Laser test stand

SLAC system, for reference

SLAC laser test stand. The SLAC system has a large motorized stage instead of our small hand-driven one, but the optics package is similar.

Laser power calculations

ALPIDE is 50 um thick. Mean energy loss for a MIP is 388 eV/um, so 19.4 keV. (Most probable energy loss is lower by a factor of ~2.) The number of electron-hole pairs you get is (energy deposit)/(ionization energy), ionization energy is 3.67 eV in silicon (PDG 34.7.1).

This calculator gives transmission coefficients of 0.077460 for 850 nm and 0.93796 for 1056 nm. The number of electron-hole pairs you get is just the number of photons that are absorbed.

How much laser energy do we need to simulate a certain MIP energy deposition? The amount of energy we need per laser pulse is (hc/(wavelength)) * ((MIP energy deposit)/(ionization energy)) / (1-transmission).

For 850 nm: (h*c/(850 nm)) * ((19.4e3 ev)/(3.67 ev)) / (1-0.077460) = 1.34e-15 J.

At nominal power 20 mW and pulse width 4 ns, a pulse would be 80e-12 J. Need 6e4 attenuation, about 48 dB or OD 4.8.

For 1064 nm: (h*c/(1064 nm)) * ((19.4e3 ev)/(3.67 ev)) / (1-0.93796) = 15.9e-15 J. At nominal power 10 mW and pulse width 4 ns, a pulse would be 40e-12 J. Need 2.5e3 attenuation, about 34 dB or OD 3.4.

For normal operation let's run with an OD 4.0 filter in the 850 nm lens tube, and OD 3.0 in the 1064 nm lens tube.

Laser power calculations (new, use most probable deposition and epitaxial layer thickness)

Epitaxial layer of ALPIDE is 18-30 um thick (process variation?). Mean energy loss for a MIP is 388 eV/um, so 19.4 keV. (Most probable energy loss is lower by a factor of ~2.) The number of electron-hole pairs you get is (energy deposit)/(ionization energy), ionization energy is 3.67 eV in silicon (PDG 34.7.1).

This calculator gives transmission coefficients of 0.077460 for 850 nm and 0.93796 for 1056 nm. The number of electron-hole pairs you get is just the number of photons that are absorbed.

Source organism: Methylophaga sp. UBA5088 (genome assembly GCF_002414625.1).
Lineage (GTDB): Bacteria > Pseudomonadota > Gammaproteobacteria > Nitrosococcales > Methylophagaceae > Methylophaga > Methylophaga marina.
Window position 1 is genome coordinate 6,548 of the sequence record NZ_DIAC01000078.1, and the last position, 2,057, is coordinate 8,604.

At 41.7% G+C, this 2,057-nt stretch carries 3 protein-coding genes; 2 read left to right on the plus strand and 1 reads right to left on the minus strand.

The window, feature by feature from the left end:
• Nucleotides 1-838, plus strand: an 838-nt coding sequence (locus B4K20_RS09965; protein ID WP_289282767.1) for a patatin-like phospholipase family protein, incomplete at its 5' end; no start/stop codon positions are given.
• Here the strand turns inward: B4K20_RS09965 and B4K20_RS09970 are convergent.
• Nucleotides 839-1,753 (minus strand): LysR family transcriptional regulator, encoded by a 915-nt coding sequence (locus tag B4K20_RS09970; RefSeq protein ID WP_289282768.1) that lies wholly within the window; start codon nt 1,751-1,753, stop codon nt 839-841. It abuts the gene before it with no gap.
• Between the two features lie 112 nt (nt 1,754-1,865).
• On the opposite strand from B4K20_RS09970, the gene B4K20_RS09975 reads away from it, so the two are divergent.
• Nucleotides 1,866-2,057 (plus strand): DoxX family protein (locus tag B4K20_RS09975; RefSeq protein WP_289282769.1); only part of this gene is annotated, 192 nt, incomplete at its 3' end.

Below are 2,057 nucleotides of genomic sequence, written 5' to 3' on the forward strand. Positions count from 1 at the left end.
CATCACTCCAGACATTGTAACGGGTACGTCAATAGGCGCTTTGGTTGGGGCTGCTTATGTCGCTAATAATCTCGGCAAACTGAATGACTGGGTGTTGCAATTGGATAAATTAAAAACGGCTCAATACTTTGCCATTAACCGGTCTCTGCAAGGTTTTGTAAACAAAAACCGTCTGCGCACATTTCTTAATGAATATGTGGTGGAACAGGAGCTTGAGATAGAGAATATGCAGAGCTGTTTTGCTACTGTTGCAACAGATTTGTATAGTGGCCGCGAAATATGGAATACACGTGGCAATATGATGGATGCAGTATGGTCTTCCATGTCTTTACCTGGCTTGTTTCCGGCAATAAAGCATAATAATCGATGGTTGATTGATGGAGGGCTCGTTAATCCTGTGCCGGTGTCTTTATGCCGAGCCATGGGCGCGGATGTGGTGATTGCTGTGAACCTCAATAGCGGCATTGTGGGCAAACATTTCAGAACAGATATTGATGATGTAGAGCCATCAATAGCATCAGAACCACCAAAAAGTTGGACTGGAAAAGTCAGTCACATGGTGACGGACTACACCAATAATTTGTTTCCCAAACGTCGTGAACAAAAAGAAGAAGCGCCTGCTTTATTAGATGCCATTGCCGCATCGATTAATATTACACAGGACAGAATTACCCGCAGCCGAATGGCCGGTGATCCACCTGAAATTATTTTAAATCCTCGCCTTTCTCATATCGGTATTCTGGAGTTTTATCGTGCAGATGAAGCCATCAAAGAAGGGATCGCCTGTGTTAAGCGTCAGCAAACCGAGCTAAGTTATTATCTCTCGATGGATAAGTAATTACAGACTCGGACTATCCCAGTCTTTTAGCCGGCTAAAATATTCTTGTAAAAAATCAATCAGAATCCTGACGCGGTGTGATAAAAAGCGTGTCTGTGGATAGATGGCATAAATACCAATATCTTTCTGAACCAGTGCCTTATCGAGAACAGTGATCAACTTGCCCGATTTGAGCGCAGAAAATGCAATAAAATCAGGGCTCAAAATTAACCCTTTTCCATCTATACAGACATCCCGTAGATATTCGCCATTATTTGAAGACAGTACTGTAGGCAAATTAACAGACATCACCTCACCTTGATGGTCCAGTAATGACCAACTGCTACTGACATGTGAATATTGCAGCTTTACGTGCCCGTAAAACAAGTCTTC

How much laser energy do we need to simulate a certain MIP energy deposition? The amount of energy we need per laser pulse is (hc/(wavelength)) * ((MIP energy deposit)/(ionization energy)) / (1-transmission).

For 850 nm: (h*c/(850 nm)) * ((19.4e3 ev)/(3.67 ev)) / (1-0.077460) = 1.34e-15 J.

At nominal power 20 mW and pulse width 4 ns, a pulse would be 80e-12 J. Need 6e4 attenuation, about 48 dB or OD 4.8.

For 1064 nm: (h*c/(1064 nm)) * ((19.4e3 ev)/(3.67 ev)) / (1-0.93796) = 15.9e-15 J. At nominal power 10 mW and pulse width 4 ns, a pulse would be 40e-12 J. Need 2.5e3 attenuation, about 34 dB or OD 3.4.

For normal operation let's run with an OD 4.0 filter in the 850 nm lens tube, and OD 3.0 in the 1064 nm lens tube.

Laser focus

The beam diameter after the collimator is 2.4 mm for both collimators. The focal length is 25 mm for both lenses.

The diffraction-limited spot size is 4*wavelength*focal length / (pi * beam diameter). This is the 1/e^2 diameter, and 86% of the power is inside this diameter.

For 850 nm: 4*(850 nm)*(25 mm)/(pi * 2.4 mm) = 11.3 um.

For 1064 nm: 4*(1064 nm)*(25 mm)/(pi * 2.4 mm) = 14.1 um.